FOX Business: The Power to Prosper
Multiple notable acquisitions, including AT&T's $39 billion deal to buy T-Mobile, fueled broad gains for Wall Street.
The Dow Jones Industrial Average was up 178 points, or 1.5%, to 12037, the S&P 500 climbed 19.2 points, or 1.5%, to 1298 and the Nasdaq Composite was higher by 48.4 points, or 1.8%, to 2692. The FOX 50 gained 11.9 points to 913.
The Dow, S&P and the Nasdaq are on their best three-day winning streak since September 3, rebounding from steep losses in the beginning of last week. News that the volatile nuclear crisis in Japan stabilized somewhat helped instill a sense of confidence in the markets. Indeed, workers were able to connect external power to two of the stricken reactors, raising hopes that a full meltdown wouldn't take place.
"The situation at the Fukushima Daiichi plant remains very serious, but we have seen signs of improvement," Yukiya Amano, International Atomic Energy Agency Director General, said at a press conference.
AT&T's (T) plans to acquire Deutsche Telekom's T-Mobile USA unit in a $39 billion cash-and-stock deal lifted stocks. The merger, if approved, would create the biggest mobile provider in the U.S. Shares of rival-provider Sprint Nextel (S) plummeted more than 10%.
Traders weren't deterred by oil prices that soared amid continued instability in North Africa and the Middle East. U.S. and coalition forces slammed Libyan leader Muammar al-Qaddafi's air defenses over the weekend and into Monday, clearing the way for further action, in accordance with the U.N. resolution to protect civilians in the oil-producing country.
The situation in Yemen remained tense after the government violently cracked down on anti-government protesters, killing and injuring civilians, according to media reports.
Light, sweet crude jumped $1.26, or 1.3%, to $102.33 a barrel. The price for a gallon of regular gas was $3.55 on average, up from $3.16 last month and $2.82 last year, according to the AAA Fuel Gauge Report.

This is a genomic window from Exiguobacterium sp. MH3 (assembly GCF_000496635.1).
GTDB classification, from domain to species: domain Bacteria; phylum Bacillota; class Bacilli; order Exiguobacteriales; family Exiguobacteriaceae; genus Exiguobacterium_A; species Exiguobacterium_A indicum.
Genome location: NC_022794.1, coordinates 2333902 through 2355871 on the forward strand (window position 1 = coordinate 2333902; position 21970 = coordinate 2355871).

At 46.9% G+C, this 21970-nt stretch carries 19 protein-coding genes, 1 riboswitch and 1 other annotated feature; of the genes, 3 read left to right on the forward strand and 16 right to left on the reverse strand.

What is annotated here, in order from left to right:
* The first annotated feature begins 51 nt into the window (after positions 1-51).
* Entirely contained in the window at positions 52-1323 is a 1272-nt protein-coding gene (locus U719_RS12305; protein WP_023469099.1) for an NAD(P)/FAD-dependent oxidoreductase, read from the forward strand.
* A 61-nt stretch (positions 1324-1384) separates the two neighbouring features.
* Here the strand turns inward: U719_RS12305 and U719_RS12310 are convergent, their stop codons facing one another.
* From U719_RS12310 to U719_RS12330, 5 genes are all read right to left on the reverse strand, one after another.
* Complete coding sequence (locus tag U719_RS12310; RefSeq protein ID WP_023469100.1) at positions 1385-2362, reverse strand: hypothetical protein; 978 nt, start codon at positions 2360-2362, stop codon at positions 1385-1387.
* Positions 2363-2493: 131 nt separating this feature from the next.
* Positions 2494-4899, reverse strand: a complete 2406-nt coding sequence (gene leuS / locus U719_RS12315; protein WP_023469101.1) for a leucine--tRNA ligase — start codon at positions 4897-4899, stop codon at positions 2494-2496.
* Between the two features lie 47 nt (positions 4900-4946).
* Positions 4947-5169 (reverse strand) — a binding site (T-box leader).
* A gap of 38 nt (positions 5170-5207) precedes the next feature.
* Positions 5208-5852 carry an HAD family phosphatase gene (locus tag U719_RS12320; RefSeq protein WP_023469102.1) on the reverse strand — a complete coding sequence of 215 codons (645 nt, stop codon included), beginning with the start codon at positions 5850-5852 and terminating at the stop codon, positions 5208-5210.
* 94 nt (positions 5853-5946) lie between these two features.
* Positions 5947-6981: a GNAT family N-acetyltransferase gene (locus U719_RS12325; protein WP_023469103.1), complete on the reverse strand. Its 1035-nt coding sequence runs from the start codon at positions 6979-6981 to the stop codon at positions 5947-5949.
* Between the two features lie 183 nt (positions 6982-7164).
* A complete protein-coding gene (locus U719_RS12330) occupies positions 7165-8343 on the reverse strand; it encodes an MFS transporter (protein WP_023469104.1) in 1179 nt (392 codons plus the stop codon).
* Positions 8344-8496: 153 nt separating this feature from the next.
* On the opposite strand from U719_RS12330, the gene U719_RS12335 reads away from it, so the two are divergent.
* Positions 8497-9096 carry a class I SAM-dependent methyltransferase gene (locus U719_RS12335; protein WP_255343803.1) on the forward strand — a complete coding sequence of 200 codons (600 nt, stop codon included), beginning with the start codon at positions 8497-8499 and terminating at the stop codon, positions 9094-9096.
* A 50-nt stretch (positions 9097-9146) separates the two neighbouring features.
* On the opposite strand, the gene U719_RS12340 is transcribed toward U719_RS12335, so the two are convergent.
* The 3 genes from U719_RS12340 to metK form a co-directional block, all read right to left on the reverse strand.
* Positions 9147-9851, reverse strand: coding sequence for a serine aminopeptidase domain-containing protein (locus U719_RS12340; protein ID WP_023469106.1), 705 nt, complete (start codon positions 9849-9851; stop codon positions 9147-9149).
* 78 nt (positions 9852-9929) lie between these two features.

Prices have spiked in recent weeks as traders have priced in the risk of volatility spreading to larger oil producers, such as Saudi Arabia.
Sales of previously-occupied homes plunged 9.6% to an annualized rate of 4.88 million in February from January, far weaker than economists' expectations for a drop of 4%. The report by the National Association of Realtors also showed the median home price sinking 5.2% to 156,100 -- the lowest level since April 2002.
"This was a disappointing report, but part of the decline may be attributed to some payback after three months of steady gains," wrote Theresa Chen, an economist at Barclays Capital, in a research note.
Difficult conditions in the mortgage markets are continuing to make it difficult for consumers to make real estate purchases, according to Chen.
In the foreign exchange market, the euro gained 0.2% against the dollar and the greenback climbed 0.25% against the Japanese yen.
Gold recently settled higher by $11.90, or 0.73%, to $1426 a troy ounce.
Royal Dutch Shell (RDS) garnered approval from U.S. regulators to drill three exploratory wells in the Gulf of Mexico.
Apple (AAPL) shares jumped more than 2% on hopes the combination of AT&T and T-Mobile would boost the potential subscriber-base for its popular iPhones and iPads.
Citigroup (C) plans on reinstating its quarterly dividend and announced a one-for-ten stock split, which will substantially reduce the outstanding common stock and increase the stock price.
Nissan will resume manufacturing at all of its Japanese factories this week.
Boeing's (BA) new 747-8, the largest commercial plane built by the aircraft maker, took flight for the first time Sunday.
Major global averages were solidly in the green Monday.
The Chinese Hang Seng was up 1.7% to 22685 and Japanese markets were closed for a holiday.
In Europe, the English FTSE 100 climbed 1.2% to 5786, the French CAC 40 was higher by 2.5% to 3904 and the German DAX gained 2.3% to 6816.